Sunday, August 30, 2009

Why I Will Let Sophia Watch ABDC*

*once I let her watch television

ABDC, for those of you who don’t know, is not part of the educatainment empire. It’s not a beginning phonics program. It does not comprise 30 minutes of Sprout's 24 hour programming for babies and preschoolers.

It’s on MTV.

Yes, you heard me right. Once a large chunk of her neural pruning has taken place and I feel fairly confident that the strobe-like editing won’t rewire her brain to attend to a stimulus for no longer than 1/10 of a second …a process, I am convinced, is the root of all ADHD. I…will…let…Sophia…watch…America’s Best Dance Crew.

In a miasma of reality TV shows in which participants are selected on the basis of their poor mental health and then exploited for profit, ABDC’s greatest fault is that it errs on the side of sentimentality. Dance crews, often from underprivileged backgrounds, battle other dance crews for the chance to be named Amercia’s Best Dance Crew and win $100,000. Much like other talent shows of its kind, there is an elaborate elimination process, much of which occurs off screen. But unlike its popular predecessor, American Idol, contestants are not humiliated for sport or amusement. Instead, its competitors are celebrated. The time between dance segments is devoted to spotlighting how crew members have transcended difficulties in their life, recounting how the crew came together, and explaining where they come from and what they represent.

On a show, where there is certainly a great deal of pressure and probably some degree of arguing—conflict never makes its way onto the screen. Instead, collaboration and teamwork is emphasized. You see the participants brainstorming and problem solving together. And then you watch them realize a collective vision as they dance in the weekly competition.

Not only do the crews dance—they choreograph their work. Given certain parameters, they come up with a concept and generate a 45-second segment. They are judged as much on their creativity as they are on their technical skill. The judges provide thoughtful, critical feedback, in a way that is meant to help the crew’s grow and improve. Similarly, the audience is respectful, cheering for all the competitors.

And when a crew is eliminated, they conduct themselves with dignity, grace, and great sportsmanship, expressing gratitude for the opportunity to be on the show, reflecting on how far they came, and commending their competitors on their success.

The show has featured crews of different sex, race, ethnicity gender identification and body-type. There have been a variety of styles of dance included: latin, roller skating, b-boying, stepping, country/western, even clogging—each treated with equal respect. And whereas the comments of the judges aren’t always politically correct, you watch them struggle with and become aware of their biases.

ABDC is about more than dance. It is about dedication to a dream and realizing that dream. It’s about being open to feedback. It’s about working effectively with others. It’s about acceptance. It’s about pride. It’s about “bringing it hard” every time. It is a model of behavior I would like Sophia to aspire to. Oh yeah, and its fun.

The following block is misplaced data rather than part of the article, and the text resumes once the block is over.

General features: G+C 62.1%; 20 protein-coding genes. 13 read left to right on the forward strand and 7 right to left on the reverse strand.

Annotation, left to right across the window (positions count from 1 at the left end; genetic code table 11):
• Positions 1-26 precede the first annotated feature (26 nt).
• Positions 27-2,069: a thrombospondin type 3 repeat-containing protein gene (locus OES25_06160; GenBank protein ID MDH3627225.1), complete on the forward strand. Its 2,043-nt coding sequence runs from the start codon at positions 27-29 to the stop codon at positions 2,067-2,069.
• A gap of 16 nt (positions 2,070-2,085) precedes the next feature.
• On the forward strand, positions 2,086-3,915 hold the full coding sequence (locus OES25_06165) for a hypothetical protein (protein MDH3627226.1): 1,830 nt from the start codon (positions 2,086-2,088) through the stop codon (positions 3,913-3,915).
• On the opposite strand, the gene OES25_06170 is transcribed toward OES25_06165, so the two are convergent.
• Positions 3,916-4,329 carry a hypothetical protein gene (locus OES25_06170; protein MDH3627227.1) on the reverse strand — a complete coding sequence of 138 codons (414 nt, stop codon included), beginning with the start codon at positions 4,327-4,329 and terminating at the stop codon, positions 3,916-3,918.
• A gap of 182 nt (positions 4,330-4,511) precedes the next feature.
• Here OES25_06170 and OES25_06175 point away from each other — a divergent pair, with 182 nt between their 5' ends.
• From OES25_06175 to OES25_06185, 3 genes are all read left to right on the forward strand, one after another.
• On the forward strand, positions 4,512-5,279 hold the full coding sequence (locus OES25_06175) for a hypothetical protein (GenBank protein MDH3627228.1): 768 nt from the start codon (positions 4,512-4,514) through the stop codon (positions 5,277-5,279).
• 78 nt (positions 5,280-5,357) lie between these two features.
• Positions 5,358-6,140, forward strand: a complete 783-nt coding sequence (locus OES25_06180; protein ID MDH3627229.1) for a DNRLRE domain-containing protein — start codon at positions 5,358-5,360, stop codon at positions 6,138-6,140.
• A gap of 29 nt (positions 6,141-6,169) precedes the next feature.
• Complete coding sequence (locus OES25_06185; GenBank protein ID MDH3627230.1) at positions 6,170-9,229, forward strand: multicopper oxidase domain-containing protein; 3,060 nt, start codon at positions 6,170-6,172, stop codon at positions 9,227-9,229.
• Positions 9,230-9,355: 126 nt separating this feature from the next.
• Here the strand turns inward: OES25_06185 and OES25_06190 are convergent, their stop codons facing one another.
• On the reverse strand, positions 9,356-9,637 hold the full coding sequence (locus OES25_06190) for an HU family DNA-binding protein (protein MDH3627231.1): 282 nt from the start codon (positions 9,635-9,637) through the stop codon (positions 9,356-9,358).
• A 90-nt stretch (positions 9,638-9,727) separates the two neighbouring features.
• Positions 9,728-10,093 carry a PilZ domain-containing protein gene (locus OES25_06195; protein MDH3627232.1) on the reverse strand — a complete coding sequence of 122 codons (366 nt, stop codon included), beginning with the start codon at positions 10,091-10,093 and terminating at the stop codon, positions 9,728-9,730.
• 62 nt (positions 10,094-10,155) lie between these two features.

Sunday, August 23, 2009

Sophie Do It

Lightening tore fresh holes in the sky. The thunder was so loud it shook the foundation of our house. I woke suddenly and bolted upright, heart pounding. Meanwhile, Sophia, who rouses whenever I step on a creaky floorboard, slept unperturbed in her crib next door.

I didn’t want to be. I knew it was irrational. But I was terrified.

I debated running downstairs to Kevin, who was sleeping (or not) in his insomnia-resistant cave, for reassurance. And then I got to thinking about dependent and independent states, which turned my thoughts to Sophia.

In the last few weeks, Sophia has transitioned from a rather docile, mostly obedient, and largely dependent creature to a little girl with a will of her own and a distinct lack of coordination to execute that will.

Example #1: We are in a buffet-style salad restaurant in Florida with my sister, her husband, and my nephew. In an effort to be more flexible parenting-wise, I squirt out a white chemical concoction from a shiny aluminum machine which claims the stuff is frozen yogurt. I set it down in front of Sophia, who eyes it suspiciously, but after one orgasmic mouthful is hooked. She encircles the bowl with her right hand, and digs her spoon into the food-like substance with her left. The bowl wobbles precariously on the table, threatening to spill down her bib-less body. “Here, let me,” I offer helpfully, stabilizing the bowl. “NO! SOPHIE DO! SOPHIE DO!” she shouts, pushing my hand away with surprising force. “I’m just trying to help you,” I insist, now just letting my hand hover over the bowl. Even this is too invasive for her. She slaps my hand away, “SOPHIE DO IT!” With a look of great concentration, she successfully scoops out a spoonful and awkwardly twists her wrist 180 degrees to aim it towards her mouth. The melting, viscous yogurts slides and hangs off of the edge of the spoon. I am waiting, albeit at a safe distance, napkin in hand as she drags the spoon into her mouth, leaving a creamy trail across her cheek. I resist the impulse to wipe it clean.